Paying for repairs wins out over purchasing auto

By Norman Knight

I just picked up Becky’s car from the repair shop. It was a major fix, a three-day project, so they gave me a car to use. Even though the loaner car was newer than ours, included all the latest technological bells and whistles and was very sleek, it is good to be driving the old car again. It feels comfortable. It feels easy. I am a big fan of easy when it comes to cars.

Even though we are joint owners of our two cars, we call the blue car hers and the gray car mine. She loves her blue car and keeps it in good shape. Since we are both mechanically challenged, we regularly and religiously take our cars in when the recommended mileage rolls around. It is a good plan for us except when those surprise problems pop up. Oil on the garage floor was the surprise that led to the latest repair.

This is the most recent in a series of repair jobs during the last year. Both the blue and the gray car are 2009 models, so it is never really surprising when our nine-year-old vehicles develop problems. Each time the representative at the repair shop explains that something needs to be fixed or replaced, Becky and I have a discussion about whether we should go ahead with the repair or start shopping for a new car. In fact, we had that discussion before we gave the OK to work on this last repair.

We did the math figuring a monthly new car payment against the amount spent over a year on repairs divided by 12. We remembered that to purchase a new vehicle, we would need money for a down payment. Having just finished our taxes, we were reminded that taxes on our older cars are much less that what a new car’s taxes would be. Insurance premiums would be higher on a new car, as well. Even though we usually do the cost-benefit analysis in our heads, a consensus of Internet experts confirmed that it is almost always better to repair a car rather than buy a new one. As long as it makes economic sense to keep the old cars, I always vote for that.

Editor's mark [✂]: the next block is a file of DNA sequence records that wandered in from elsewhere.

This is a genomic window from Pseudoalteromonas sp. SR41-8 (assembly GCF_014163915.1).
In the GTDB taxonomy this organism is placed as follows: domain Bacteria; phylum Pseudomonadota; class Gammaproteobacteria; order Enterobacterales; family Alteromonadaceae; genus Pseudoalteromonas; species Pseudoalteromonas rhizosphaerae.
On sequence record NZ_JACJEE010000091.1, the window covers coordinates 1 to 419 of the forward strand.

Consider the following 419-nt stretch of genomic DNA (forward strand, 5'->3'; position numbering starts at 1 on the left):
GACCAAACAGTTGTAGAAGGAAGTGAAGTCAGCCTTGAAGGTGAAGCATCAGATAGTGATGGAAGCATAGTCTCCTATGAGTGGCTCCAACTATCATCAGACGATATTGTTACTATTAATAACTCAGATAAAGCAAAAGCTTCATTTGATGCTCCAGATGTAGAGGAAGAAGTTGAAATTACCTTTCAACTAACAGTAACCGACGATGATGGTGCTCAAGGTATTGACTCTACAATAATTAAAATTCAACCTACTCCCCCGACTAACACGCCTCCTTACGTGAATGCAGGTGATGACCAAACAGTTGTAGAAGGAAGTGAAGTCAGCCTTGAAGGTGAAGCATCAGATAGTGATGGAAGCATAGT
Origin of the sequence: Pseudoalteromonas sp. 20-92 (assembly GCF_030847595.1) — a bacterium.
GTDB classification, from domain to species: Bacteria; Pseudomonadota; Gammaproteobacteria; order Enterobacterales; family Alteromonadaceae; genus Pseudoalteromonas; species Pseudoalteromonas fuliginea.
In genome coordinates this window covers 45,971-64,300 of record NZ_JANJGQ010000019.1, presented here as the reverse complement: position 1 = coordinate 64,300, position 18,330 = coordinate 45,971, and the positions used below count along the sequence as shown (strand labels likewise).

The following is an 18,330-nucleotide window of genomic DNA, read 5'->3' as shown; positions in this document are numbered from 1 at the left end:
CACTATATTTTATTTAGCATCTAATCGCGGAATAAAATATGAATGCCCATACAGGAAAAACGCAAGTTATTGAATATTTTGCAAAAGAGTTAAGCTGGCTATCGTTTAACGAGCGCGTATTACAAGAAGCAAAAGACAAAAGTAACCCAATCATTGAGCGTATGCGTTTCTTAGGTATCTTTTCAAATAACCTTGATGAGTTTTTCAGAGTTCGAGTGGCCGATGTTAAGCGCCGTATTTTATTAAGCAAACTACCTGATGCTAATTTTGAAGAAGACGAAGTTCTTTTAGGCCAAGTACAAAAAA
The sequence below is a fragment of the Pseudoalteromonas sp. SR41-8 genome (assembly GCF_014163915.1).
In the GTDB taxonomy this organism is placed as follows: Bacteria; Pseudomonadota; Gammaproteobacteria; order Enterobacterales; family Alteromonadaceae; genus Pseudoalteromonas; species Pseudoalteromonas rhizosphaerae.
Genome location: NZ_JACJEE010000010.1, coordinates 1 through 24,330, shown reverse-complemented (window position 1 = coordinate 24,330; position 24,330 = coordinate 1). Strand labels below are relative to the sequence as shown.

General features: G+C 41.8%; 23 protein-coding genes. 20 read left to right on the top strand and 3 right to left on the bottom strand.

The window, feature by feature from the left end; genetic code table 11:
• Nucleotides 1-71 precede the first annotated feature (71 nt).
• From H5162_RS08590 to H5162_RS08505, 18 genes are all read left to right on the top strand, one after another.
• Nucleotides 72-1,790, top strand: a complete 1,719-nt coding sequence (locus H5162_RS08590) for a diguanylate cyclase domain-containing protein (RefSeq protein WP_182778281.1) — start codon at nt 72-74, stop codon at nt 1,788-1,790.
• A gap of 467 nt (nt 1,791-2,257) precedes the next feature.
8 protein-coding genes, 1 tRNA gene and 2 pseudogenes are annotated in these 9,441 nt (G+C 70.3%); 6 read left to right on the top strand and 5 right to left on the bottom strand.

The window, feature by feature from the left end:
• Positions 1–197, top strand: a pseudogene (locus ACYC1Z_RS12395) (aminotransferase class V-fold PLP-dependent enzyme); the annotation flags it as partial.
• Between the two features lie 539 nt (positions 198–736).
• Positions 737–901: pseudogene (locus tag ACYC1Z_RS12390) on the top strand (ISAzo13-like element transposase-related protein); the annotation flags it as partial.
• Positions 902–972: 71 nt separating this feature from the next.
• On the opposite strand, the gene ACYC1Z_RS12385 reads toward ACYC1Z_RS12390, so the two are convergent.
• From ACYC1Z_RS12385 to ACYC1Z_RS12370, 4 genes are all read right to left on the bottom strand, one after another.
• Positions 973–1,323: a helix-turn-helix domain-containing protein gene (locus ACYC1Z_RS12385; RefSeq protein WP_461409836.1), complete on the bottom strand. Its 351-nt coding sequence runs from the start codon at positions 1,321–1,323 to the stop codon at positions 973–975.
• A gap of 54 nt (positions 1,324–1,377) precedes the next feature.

I also vote to keep our cars for reasons other than economic ones. The thing is, I don’t like shopping for things — especially big, expensive things such as cars. I don’t like going from car lot to car lot while comparing the details of the various makes and models as I try to make an informed decision. Also, I am not crazy about the wheeling and dealing that goes along with buying a car. And the truth is I have come to realize I don’t like change as much as I did at one time. I prefer our gray and blue cars even if they occasionally need some extra care.

I know cars are big business. I know this because I witness the number of auto dealers who shout at us during commercials. I also understand cars and trucks are very important material objects for people. Not only are they necessities, but for most of us Americans the vehicles we chose reflect something about our personalities. In a way, we are our cars.

And that goes for me, too. I like the feeling that I am getting as much as I can out of my vehicle, that I am not wasting anything. I like that my old gray car is still rolling along, even if it sometimes needs minor surgery. I like that it is fairly easy to get along with except for an occasional petulant mood or temper tantrum. I like that it is comfortable.

Norman Knight, a retired Clark-Pleasant Middle School teacher, writes this weekly column for the Daily Journal. Send comments to